While the Rev. Jo Hudson begins a new job, her former congregation selects an interim pastor who sees a bright future ahead for the church
Four months after Cathedral of Hope was thrown into turmoil with the sudden resignation of Senior Pastor Jo Hudson, the church is on a steady course with an interim pastor and Hudson has begun a new job.
Hudson said change is hard but good things can come of it. She said that was a message she’s preached for years.
“Be open to where God is taking us,” she said.
And good things have happened for both Hudson, who began a new job this week, and for Cathedral of Hope, now under the leadership of a new, dynamic interim pastor, the Rev. James Mitulski.
After Hudson announced her resignation at a Sunday service in April, the board moved quickly. They set in motion a plan to replace the senior pastor based on United Church of Christ’s election procedure that included bringing in an interim pastor for a year while searching for a permanent successor. Mitulski is not eligible to apply for the permanent position.
Although hiring the temporary pastor took longer than originally hoped, Mitulski moved to Dallas from California to begin work at the church on Aug. 1. He said he expected to remain in Dallas up to 18 months.
Meanwhile, Brite Divinity School Dean Joretta Marshall announced last week that Hudson would begin work as an adjunct professor at the school for the fall semester as part of the Carpenter Initiative in Gender, Sexuality and Justice. She began teaching a class with the Rev. Steve Sprinkle this week entitled, “The Church’s Mission and the Minister’s Vocation.” In the spring she said she’ll be teaching a class in congregational leadership.
Marshall said Hudson would be preaching in chapel this fall and said she was excited to have Hudson on her faculty.
In addition, Hudson’s working with the national office of UCC as the gathering pastor for the virtual community ExtravaganceUCC.
“Every major mainline Christian denomination is looking into this,” she said.
Weekends, Hudson has been kept busy preaching at churches around the state. She filled in for a friend in Fort Worth who was away, spoke at a church in Bryan/College Station last week and will be at Cosmopolitan UCC in Carrollton this weekend.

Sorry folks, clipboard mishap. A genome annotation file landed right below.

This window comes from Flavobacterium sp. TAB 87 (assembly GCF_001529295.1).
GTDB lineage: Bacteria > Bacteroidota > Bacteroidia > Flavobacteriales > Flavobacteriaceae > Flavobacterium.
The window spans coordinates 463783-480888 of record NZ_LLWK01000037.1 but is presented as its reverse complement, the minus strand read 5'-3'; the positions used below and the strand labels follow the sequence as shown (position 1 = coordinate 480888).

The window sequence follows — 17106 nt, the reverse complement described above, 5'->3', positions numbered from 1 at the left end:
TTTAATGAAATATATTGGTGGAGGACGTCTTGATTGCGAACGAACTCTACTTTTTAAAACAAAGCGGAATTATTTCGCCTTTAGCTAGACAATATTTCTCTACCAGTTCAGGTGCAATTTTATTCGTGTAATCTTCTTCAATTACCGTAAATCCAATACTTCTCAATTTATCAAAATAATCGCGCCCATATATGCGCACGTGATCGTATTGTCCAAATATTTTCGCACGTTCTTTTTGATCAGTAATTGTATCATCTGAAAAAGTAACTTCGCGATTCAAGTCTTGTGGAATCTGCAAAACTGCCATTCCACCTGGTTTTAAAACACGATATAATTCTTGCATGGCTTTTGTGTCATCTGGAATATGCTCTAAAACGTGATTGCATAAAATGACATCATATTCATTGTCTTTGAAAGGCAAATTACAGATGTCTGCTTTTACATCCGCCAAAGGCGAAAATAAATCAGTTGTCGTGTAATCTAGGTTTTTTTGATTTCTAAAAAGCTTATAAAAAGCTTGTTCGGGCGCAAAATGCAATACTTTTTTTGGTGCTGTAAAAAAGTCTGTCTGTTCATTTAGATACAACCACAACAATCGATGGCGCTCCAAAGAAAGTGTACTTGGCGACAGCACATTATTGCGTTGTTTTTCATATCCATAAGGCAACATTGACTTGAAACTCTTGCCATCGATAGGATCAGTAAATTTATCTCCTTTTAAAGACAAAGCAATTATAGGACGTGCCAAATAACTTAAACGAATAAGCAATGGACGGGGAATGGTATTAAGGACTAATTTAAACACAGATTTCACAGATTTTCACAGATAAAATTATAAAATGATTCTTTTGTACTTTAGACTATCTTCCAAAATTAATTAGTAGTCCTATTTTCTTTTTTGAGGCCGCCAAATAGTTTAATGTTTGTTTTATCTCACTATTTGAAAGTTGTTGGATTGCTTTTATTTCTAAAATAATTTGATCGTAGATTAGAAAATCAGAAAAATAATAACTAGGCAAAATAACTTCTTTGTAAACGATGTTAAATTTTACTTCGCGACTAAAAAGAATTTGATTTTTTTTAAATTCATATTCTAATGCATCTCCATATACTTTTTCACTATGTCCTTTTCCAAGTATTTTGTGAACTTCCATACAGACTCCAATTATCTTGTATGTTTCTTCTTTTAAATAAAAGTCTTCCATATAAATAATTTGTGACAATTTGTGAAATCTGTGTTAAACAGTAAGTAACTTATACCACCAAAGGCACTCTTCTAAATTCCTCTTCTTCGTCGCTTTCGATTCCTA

“I’m busier than I ever expected to be,” she said.
Hudson said she’s known Mitulski for years.
“I’m thrilled about Jim Mitulski being the interim pastor at Cathedral of Hope,” she said. “I have great respect for his leadership.”
Ordained in UCC, Metropolitan Community Churches and Disciples of Christ, Mitulski set up an interim pastor program for MCC and has taken several of those positions over the years. He spent 15 years at an MCC church in San Francisco during the height of the AIDS crisis and still calls Oakland, Calif., home.
While still getting to know his way around Cathedral of Hope, he’s no stranger to the congregation, counting both Hudson and her predecessor the Rev. Michael Piazza as friends.
Even so, he said he’s amazed by the breadth of services, classes, groups and social opportunities the church offers.
“The scale is unusual and impressive,” he said.
Congregations in all three of the denominations in which Mitulski maintains ordinations are usually much smaller than Cathedral of Hope, which counts several thousand members. He said it was unusual for a UCC congregation to fill multiple Sunday services and offer communion weekly.
Before jumping into the process of finding a permanent pastor to serve the congregation for a number of years, Mitulski would like to spend time during the upcoming year celebrating the church’s history. That involves bringing back previous pastors like Don Eastman.
Eastman was Piazza’s predecessor who served in the 1980s and set the congregation on the path toward phenomenal growth while still residing on Reagan Street in the building now owned by Resource Center Dallas. “This church evolved in a unique way,” Mitulski said. “It innovated.”
And he wants current members to understand that history before deciding what the church will look like in the future.
“Then we can elect a minister to take us where we want to go next,” he said.
Mitulski said some denominations with more formal hierarchies address a pastor’s departure by appointing someone new. He said UCC requires participation by the congregation to elect the church’s new leader.
Among the surprises Mitulski found at the church was the vibrant Congregacion Latina, which he sees as an opportunity for growth that he hopes can be given the same resources and supported to the same extent as the English congregation.
“This is a year to experiment,” he said. “To take risks and give people a chance to reflect.”
He said COH was still doing what God brought it into being to do — to provide a religious home for a diversity of people and actively work for social justice.
While the LGBT community has come a long way, he said there’s still a long way to go. But he said the church and community need to take stands on racism, immigrant’s rights and women’s reproductive rights. He sees them all working hand-in-hand.
He said right-wing churches that were never against contraception have been aligning themselves with those who are. Churches that traditionally championed immigrant’s rights recently have turned their backs. And that racism and homophobia too often go hand-in-hand.
Mitulski said he was excited about living in Dallas. Now that he’s here, he sees a church that still has some healing to do but is in great shape overall.
“I’m ready to throw myself into it,” he said.
This article appeared in the Dallas Voice print edition August 23, 2013.